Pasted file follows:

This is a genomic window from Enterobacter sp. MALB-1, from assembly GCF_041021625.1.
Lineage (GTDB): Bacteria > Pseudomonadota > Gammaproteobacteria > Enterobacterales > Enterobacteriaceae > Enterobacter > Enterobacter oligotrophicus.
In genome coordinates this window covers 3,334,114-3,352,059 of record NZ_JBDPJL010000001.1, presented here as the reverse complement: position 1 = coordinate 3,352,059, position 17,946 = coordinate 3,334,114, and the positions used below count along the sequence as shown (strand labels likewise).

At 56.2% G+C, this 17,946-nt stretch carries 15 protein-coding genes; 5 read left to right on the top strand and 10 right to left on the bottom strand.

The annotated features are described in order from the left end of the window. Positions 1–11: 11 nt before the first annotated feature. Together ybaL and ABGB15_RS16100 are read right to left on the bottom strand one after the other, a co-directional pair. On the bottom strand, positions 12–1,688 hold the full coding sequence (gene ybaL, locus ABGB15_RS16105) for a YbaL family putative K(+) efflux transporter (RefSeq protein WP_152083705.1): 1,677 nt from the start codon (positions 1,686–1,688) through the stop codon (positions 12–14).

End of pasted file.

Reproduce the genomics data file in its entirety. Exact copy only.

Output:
This is a genomic window from Enterobacter sp. MALB-1, from assembly GCF_041021625.1.
Lineage (GTDB): Bacteria > Pseudomonadota > Gammaproteobacteria > Enterobacterales > Enterobacteriaceae > Enterobacter > Enterobacter oligotrophicus.
In genome coordinates this window covers 3,334,114-3,352,059 of record NZ_JBDPJL010000001.1, presented here as the reverse complement: position 1 = coordinate 3,352,059, position 17,946 = coordinate 3,334,114, and the positions used below count along the sequence as shown (strand labels likewise).

At 56.2% G+C, this 17,946-nt stretch carries 15 protein-coding genes; 5 read left to right on the top strand and 10 right to left on the bottom strand.

The annotated features are described in order from the left end of the window. Positions 1–11: 11 nt before the first annotated feature. Together ybaL and ABGB15_RS16100 are read right to left on the bottom strand one after the other, a co-directional pair. On the bottom strand, positions 12–1,688 hold the full coding sequence (gene ybaL, locus ABGB15_RS16105) for a YbaL family putative K(+) efflux transporter (RefSeq protein WP_152083705.1): 1,677 nt from the start codon (positions 1,686–1,688) through the stop codon (positions 12–14).